Vinstue 90: Where Carlsberg beer (improbably) comes to life...

I dislike Carlsberg beer. My reasons are legitimate. There are plenty of beers - both Danish and non-Danish, that frankly have a lot more (and a lot better) taste. Until a few years ago, Carlsberg played every trick in the book in order to choke the beer market in Denmark, which created a pretty dire state of affairs in the shops and cafes across the country. Carlsberg is still pretty good at it, but the jig has now been up for a few years since the door swung open to a wider selection of beers. In particular, thanks to micro-breweries around the country, it seems there is no going back. Supermarkets, kiosks, restaurants and cafes around the city are now stocked with a remarkable selection of beer - many of which didn't even exist a few short years back. Which means that Carlsberg is fairly easily avoided these days.

But the other day, I had an experience drinking a
Carlsberg beer that was frankly and utterly novel. That is, I enjoyed it. I mean deeply, truly and sincerely enjoyed it. But allow me to explain, for though this was seemingly a normal Carlsberg, it was in fact not quite a normal Carlsberg.

Rather, it was a 'slow beer', poured at
Vinstue 90 on Gamel Kongvej, apparently the only place in Copenhagen that actually knows how to serve a proper Fadøl (draft beer). Little did I realise there was actually an art to pouring a Carlsberg.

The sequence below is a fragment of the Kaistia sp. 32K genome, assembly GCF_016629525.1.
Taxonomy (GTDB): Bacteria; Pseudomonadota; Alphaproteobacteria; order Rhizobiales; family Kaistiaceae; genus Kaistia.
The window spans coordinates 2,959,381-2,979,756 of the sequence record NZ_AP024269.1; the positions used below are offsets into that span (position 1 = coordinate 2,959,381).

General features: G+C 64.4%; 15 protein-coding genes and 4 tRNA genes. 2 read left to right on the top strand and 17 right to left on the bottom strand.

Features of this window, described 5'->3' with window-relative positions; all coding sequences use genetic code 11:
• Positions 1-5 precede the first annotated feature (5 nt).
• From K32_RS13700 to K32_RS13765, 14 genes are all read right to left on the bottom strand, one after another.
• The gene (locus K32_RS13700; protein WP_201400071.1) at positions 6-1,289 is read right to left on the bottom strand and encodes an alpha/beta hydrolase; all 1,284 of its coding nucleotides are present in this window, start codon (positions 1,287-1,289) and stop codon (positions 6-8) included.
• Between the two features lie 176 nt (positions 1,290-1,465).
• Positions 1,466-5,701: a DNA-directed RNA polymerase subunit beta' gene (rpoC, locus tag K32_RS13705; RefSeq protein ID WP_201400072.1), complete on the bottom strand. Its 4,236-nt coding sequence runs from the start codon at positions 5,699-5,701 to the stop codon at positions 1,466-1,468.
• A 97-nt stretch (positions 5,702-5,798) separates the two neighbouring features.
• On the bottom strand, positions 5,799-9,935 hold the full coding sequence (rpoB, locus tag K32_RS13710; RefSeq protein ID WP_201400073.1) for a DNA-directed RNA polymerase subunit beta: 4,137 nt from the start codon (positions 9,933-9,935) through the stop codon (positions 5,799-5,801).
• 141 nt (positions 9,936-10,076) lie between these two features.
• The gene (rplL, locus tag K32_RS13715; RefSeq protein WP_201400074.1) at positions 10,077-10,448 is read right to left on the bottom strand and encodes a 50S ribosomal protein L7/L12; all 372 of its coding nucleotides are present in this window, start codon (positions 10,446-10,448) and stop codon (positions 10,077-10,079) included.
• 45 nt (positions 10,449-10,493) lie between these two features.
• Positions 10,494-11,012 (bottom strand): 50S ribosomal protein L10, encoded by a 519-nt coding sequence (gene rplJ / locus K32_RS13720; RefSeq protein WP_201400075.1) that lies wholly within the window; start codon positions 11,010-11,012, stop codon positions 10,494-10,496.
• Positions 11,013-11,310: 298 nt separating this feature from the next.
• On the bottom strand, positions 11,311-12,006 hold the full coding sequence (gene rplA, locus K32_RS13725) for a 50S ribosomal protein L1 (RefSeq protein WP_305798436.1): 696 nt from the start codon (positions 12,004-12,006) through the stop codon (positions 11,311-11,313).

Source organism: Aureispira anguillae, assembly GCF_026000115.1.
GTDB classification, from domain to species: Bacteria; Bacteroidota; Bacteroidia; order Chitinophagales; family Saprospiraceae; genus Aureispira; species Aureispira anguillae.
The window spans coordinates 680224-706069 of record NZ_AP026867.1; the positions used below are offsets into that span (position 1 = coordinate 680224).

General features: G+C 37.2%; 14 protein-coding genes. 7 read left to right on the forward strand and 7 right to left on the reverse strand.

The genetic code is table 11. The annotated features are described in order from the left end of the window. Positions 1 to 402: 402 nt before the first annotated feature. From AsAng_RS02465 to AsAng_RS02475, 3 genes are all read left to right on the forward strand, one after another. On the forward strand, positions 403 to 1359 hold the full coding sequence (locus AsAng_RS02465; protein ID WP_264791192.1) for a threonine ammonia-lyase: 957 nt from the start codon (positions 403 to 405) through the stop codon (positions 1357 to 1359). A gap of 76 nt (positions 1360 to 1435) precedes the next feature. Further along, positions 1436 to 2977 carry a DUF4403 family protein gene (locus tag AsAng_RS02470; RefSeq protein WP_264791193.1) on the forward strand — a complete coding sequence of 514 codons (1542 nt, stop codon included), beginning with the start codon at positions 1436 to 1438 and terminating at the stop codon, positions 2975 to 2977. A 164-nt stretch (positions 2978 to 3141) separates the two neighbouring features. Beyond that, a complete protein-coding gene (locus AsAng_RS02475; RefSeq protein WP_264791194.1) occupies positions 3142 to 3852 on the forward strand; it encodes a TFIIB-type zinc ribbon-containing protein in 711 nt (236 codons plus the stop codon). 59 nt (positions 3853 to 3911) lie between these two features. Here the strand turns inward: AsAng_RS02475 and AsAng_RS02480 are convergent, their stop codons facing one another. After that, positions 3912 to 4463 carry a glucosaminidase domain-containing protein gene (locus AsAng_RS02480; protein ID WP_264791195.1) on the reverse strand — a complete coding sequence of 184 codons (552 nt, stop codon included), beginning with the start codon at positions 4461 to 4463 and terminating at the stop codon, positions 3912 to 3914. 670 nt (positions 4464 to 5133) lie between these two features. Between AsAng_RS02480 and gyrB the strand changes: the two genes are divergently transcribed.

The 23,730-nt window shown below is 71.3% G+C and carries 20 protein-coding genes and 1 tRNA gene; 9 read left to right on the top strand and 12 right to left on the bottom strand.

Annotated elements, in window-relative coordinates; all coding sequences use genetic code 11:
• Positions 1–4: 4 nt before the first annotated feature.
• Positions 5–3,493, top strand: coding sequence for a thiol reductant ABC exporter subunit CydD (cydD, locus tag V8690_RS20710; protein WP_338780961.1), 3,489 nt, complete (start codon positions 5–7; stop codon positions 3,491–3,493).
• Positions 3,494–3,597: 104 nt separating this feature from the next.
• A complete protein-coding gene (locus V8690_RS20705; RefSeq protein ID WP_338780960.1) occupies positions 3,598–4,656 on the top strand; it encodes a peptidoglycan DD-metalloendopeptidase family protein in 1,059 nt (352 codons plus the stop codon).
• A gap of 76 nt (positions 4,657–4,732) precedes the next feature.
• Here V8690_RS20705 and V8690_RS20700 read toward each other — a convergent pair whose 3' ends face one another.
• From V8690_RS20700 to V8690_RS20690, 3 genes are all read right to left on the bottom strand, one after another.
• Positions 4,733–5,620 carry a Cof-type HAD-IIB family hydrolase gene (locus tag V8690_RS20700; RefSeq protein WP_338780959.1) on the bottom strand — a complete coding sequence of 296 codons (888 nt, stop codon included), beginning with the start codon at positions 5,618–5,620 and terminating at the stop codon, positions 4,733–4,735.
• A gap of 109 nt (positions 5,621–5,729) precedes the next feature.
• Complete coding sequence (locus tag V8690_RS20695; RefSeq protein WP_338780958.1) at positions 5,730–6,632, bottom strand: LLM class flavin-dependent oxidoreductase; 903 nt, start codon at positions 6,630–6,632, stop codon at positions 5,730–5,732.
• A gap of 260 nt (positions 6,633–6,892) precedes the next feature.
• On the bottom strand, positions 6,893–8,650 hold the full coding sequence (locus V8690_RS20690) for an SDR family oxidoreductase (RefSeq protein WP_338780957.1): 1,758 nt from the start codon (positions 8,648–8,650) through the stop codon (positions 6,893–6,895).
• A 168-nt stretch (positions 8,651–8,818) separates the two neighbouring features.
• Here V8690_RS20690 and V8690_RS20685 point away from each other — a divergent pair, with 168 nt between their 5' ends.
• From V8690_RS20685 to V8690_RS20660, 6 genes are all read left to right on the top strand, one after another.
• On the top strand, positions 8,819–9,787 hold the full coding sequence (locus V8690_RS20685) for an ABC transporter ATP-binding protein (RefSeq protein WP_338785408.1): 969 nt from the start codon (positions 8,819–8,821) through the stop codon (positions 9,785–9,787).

I should also add that while
Vinstue 90 looks at first glance like a typical bodega, smells at first smell like a typical bodega, and serves a lot of Carlsberg just like a typical bodega, it is in fact not at all a typical bodega. On second glance, you realise the crowd is not that of a typical bodega, nor is the service. And the atmosphere is pretty good, as well. Let's call it a 'chatty' kind of place.

Vinstue 90, it takes 15 minutes to pour a single draft beer. Yes, you read that right: 15 minutes! This is exactly the same sort of Carlsberg pilsner served at countless other establishments around the city. These is only one difference - and that is in the pouring.

First, it's poured with a lot of foam that is allowed to gently and slowly settle, before the glass is further filled and again allowed to settle. It's not unlike the way a properly served
Guiness is poured, in fact. That's indeed why the sign outside the bar proclaims 'slow beer'.

And the result is truly remarkable. One ends up with a
Carlsberg that is smooth and full of taste. In a blind taste test, I would never have guessed it was a Carlsberg I was being served. The normal sharp bubbly bitterness that (at least in my opinion) makes Carlsberg so unbearable after more than a couple bottles (and sometimes only a couple sips) is entirely absent. It's a remarkable transformation.

And to prove that it wasn't just a quirk of the taste buds on this particular evening, to end the night we ordered a normal bottle of
Carlsberg - rather than the on tap version. And there it was again - that characteristic bitter and essentially unpalatable Carlsberg taste. We left the bottle unfinished. But I will soon return to Vinstue 90 - for another slow beer or two.

1 Response to "Vinstue 90: Where Carlsberg beer (improbably) comes to life..."

  1. Fuzzy says:

    Wow, fascinating to read, actually!

    I work at Øl Bar, and it always makes me feel extremely paranoid when our beers are foamy and slow to pour. Somehow I always fear people will lose their patience, so I end up scraping off most of the foam and trying again.

    Funny old world!

Powered by Blogger